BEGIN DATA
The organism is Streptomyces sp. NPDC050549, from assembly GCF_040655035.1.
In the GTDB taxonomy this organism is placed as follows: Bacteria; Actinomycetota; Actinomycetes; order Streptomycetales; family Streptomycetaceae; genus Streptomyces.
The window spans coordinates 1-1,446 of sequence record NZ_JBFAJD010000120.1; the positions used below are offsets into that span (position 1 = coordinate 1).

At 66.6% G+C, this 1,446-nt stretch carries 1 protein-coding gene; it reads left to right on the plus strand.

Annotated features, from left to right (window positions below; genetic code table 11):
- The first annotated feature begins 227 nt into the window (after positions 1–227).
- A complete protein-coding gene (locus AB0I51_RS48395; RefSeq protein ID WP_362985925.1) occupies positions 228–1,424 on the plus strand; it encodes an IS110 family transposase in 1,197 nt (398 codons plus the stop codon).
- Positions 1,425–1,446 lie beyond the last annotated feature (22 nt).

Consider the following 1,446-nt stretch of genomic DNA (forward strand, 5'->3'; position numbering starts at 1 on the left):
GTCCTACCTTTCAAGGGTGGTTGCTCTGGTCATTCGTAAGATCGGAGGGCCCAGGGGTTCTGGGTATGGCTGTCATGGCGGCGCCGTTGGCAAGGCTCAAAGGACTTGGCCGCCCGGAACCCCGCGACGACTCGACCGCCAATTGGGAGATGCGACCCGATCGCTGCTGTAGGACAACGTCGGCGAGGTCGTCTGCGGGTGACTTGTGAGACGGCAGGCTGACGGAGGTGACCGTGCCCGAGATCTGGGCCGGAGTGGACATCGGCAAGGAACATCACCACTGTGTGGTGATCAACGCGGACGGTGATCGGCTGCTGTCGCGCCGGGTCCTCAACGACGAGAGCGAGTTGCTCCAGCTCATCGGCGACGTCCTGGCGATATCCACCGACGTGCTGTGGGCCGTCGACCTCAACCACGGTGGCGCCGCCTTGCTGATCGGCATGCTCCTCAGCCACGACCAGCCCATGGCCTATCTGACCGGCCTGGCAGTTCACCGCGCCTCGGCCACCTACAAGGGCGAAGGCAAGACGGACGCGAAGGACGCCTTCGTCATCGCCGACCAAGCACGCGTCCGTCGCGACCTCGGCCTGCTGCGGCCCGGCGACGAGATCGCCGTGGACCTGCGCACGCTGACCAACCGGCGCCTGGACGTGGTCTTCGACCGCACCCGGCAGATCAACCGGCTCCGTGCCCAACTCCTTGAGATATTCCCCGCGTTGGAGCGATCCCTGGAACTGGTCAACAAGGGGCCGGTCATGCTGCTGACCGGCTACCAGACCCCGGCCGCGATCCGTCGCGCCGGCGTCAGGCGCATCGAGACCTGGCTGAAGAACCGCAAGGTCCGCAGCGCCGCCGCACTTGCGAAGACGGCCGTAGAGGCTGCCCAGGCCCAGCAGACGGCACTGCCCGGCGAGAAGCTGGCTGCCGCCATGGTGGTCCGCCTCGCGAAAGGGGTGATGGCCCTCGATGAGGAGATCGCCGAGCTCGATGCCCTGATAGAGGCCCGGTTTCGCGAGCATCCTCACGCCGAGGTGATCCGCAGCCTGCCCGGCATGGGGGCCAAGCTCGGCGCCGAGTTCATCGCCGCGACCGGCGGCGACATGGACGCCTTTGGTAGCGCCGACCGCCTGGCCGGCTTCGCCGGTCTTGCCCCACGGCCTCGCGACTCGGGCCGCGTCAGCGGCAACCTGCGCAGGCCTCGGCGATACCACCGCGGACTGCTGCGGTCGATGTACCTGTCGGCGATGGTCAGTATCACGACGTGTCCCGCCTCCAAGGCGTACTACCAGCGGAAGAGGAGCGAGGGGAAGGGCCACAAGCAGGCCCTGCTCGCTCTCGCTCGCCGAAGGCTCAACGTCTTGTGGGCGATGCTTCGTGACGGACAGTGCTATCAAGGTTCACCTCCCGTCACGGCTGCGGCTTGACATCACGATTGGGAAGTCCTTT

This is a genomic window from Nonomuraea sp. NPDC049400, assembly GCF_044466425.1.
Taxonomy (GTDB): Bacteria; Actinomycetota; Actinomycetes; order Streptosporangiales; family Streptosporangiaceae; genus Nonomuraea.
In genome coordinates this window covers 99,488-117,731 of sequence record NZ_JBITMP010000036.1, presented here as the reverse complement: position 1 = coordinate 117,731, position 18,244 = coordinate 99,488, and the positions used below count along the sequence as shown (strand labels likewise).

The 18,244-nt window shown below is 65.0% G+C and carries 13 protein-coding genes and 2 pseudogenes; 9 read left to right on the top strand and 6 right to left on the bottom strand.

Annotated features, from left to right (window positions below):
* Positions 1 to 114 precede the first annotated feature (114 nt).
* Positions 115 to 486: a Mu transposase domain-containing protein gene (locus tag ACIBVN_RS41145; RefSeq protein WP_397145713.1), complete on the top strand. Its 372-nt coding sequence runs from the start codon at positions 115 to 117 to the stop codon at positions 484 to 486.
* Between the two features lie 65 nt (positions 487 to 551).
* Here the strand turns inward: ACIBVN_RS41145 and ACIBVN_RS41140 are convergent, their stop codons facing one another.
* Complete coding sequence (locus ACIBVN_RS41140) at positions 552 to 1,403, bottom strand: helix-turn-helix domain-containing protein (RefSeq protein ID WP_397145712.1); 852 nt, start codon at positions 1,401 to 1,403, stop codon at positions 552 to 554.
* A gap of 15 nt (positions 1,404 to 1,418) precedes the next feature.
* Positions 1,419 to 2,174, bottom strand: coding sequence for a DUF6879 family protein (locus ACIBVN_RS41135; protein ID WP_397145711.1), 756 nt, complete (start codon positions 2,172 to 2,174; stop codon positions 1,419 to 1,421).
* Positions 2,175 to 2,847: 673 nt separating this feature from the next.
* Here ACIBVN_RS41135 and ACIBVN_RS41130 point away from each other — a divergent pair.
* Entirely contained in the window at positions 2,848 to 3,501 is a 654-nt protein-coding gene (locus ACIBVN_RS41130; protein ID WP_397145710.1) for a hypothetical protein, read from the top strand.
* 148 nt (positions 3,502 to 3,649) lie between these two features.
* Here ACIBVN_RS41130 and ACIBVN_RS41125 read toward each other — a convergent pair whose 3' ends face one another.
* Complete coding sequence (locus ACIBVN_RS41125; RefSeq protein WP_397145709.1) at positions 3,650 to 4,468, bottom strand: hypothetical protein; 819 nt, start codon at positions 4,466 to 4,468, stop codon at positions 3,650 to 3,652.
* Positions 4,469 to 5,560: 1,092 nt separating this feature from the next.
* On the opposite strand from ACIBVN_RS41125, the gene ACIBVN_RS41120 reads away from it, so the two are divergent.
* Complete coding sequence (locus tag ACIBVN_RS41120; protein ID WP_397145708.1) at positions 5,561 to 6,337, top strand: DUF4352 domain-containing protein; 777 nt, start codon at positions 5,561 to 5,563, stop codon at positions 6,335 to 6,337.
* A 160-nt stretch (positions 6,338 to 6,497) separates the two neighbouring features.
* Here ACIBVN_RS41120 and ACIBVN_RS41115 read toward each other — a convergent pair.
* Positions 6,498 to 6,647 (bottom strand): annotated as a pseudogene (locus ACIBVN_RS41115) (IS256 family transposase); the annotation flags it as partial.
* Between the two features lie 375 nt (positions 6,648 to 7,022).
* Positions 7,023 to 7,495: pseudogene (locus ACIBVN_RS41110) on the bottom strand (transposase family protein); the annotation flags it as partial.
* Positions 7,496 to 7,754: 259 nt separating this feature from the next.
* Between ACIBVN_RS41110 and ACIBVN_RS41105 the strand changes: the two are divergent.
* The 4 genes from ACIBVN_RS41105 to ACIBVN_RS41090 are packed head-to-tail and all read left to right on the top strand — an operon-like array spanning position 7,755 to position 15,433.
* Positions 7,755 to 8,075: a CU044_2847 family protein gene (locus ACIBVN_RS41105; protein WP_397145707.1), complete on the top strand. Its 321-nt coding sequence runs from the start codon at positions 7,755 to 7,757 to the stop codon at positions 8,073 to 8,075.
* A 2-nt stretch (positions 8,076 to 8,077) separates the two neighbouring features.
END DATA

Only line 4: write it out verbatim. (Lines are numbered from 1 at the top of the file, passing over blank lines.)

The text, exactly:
At 66.6% G+C, this 1,446-nt stretch carries 1 protein-coding gene; it reads left to right on the plus strand.